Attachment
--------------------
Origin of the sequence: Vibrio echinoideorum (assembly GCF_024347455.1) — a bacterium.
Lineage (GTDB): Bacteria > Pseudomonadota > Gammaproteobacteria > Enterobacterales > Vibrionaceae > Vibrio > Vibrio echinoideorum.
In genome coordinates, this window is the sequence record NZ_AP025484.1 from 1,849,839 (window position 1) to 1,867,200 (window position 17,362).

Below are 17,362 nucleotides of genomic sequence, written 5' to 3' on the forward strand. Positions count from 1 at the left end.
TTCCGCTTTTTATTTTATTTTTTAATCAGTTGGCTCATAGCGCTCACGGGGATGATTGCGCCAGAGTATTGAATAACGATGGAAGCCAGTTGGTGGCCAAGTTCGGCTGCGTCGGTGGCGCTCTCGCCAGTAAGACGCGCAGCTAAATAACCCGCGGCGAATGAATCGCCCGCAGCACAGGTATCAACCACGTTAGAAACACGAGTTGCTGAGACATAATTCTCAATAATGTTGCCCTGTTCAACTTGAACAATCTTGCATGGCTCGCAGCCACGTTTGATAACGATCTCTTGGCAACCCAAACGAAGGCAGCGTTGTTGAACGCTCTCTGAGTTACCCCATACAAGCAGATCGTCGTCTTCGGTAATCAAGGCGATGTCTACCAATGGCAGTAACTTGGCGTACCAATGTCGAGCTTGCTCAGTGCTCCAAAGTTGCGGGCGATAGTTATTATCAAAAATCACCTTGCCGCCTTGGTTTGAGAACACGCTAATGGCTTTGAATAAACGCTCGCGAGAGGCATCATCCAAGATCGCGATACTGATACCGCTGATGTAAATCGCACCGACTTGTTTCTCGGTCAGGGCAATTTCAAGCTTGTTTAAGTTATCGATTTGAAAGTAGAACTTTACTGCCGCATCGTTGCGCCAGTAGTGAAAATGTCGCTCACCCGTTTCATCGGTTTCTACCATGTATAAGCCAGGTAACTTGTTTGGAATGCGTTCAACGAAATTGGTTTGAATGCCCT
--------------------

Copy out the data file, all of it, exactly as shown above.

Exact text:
Origin of the sequence: Vibrio echinoideorum (assembly GCF_024347455.1) — a bacterium.
Lineage (GTDB): Bacteria > Pseudomonadota > Gammaproteobacteria > Enterobacterales > Vibrionaceae > Vibrio > Vibrio echinoideorum.
In genome coordinates, this window is the sequence record NZ_AP025484.1 from 1,849,839 (window position 1) to 1,867,200 (window position 17,362).

Below are 17,362 nucleotides of genomic sequence, written 5' to 3' on the forward strand. Positions count from 1 at the left end.
TTCCGCTTTTTATTTTATTTTTTAATCAGTTGGCTCATAGCGCTCACGGGGATGATTGCGCCAGAGTATTGAATAACGATGGAAGCCAGTTGGTGGCCAAGTTCGGCTGCGTCGGTGGCGCTCTCGCCAGTAAGACGCGCAGCTAAATAACCCGCGGCGAATGAATCGCCCGCAGCACAGGTATCAACCACGTTAGAAACACGAGTTGCTGAGACATAATTCTCAATAATGTTGCCCTGTTCAACTTGAACAATCTTGCATGGCTCGCAGCCACGTTTGATAACGATCTCTTGGCAACCCAAACGAAGGCAGCGTTGTTGAACGCTCTCTGAGTTACCCCATACAAGCAGATCGTCGTCTTCGGTAATCAAGGCGATGTCTACCAATGGCAGTAACTTGGCGTACCAATGTCGAGCTTGCTCAGTGCTCCAAAGTTGCGGGCGATAGTTATTATCAAAAATCACCTTGCCGCCTTGGTTTGAGAACACGCTAATGGCTTTGAATAAACGCTCGCGAGAGGCATCATCCAAGATCGCGATACTGATACCGCTGATGTAAATCGCACCGACTTGTTTCTCGGTCAGGGCAATTTCAAGCTTGTTTAAGTTATCGATTTGAAAGTAGAACTTTACTGCCGCATCGTTGCGCCAGTAGTGAAAATGTCGCTCACCCGTTTCATCGGTTTCTACCATGTATAAGCCAGGTAACTTGTTTGGAATGCGTTCAACGAAATTGGTTTGAATGCCCT